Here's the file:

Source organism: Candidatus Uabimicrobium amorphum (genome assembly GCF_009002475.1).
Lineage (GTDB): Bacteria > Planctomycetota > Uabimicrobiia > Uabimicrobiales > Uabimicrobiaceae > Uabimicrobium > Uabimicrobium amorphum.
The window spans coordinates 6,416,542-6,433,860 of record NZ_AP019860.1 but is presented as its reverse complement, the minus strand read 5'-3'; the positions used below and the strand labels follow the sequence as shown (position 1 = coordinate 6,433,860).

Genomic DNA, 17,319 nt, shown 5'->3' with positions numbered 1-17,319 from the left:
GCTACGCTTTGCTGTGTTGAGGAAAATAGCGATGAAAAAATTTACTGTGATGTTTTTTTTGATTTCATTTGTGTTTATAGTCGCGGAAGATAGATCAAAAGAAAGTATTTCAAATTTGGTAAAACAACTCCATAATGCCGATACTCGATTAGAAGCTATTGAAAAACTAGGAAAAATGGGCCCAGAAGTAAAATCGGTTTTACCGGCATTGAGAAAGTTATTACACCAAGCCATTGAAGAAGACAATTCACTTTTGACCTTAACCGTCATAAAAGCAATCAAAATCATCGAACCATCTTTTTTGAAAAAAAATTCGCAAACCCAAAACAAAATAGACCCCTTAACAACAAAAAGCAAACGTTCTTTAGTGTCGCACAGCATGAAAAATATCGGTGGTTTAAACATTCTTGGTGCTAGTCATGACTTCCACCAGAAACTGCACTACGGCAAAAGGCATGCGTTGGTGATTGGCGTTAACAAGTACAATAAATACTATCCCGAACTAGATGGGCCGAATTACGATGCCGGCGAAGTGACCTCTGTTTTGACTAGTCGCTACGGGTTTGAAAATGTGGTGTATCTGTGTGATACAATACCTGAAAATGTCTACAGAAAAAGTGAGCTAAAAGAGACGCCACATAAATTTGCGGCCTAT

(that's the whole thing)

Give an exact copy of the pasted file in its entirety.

Source organism: Candidatus Uabimicrobium amorphum (genome assembly GCF_009002475.1).
Lineage (GTDB): Bacteria > Planctomycetota > Uabimicrobiia > Uabimicrobiales > Uabimicrobiaceae > Uabimicrobium > Uabimicrobium amorphum.
The window spans coordinates 6,416,542-6,433,860 of record NZ_AP019860.1 but is presented as its reverse complement, the minus strand read 5'-3'; the positions used below and the strand labels follow the sequence as shown (position 1 = coordinate 6,433,860).

Genomic DNA, 17,319 nt, shown 5'->3' with positions numbered 1-17,319 from the left:
GCTACGCTTTGCTGTGTTGAGGAAAATAGCGATGAAAAAATTTACTGTGATGTTTTTTTTGATTTCATTTGTGTTTATAGTCGCGGAAGATAGATCAAAAGAAAGTATTTCAAATTTGGTAAAACAACTCCATAATGCCGATACTCGATTAGAAGCTATTGAAAAACTAGGAAAAATGGGCCCAGAAGTAAAATCGGTTTTACCGGCATTGAGAAAGTTATTACACCAAGCCATTGAAGAAGACAATTCACTTTTGACCTTAACCGTCATAAAAGCAATCAAAATCATCGAACCATCTTTTTTGAAAAAAAATTCGCAAACCCAAAACAAAATAGACCCCTTAACAACAAAAAGCAAACGTTCTTTAGTGTCGCACAGCATGAAAAATATCGGTGGTTTAAACATTCTTGGTGCTAGTCATGACTTCCACCAGAAACTGCACTACGGCAAAAGGCATGCGTTGGTGATTGGCGTTAACAAGTACAATAAATACTATCCCGAACTAGATGGGCCGAATTACGATGCCGGCGAAGTGACCTCTGTTTTGACTAGTCGCTACGGGTTTGAAAATGTGGTGTATCTGTGTGATACAATACCTGAAAATGTCTACAGAAAAAGTGAGCTAAAAGAGACGCCACATAAATTTGCGGCCTAT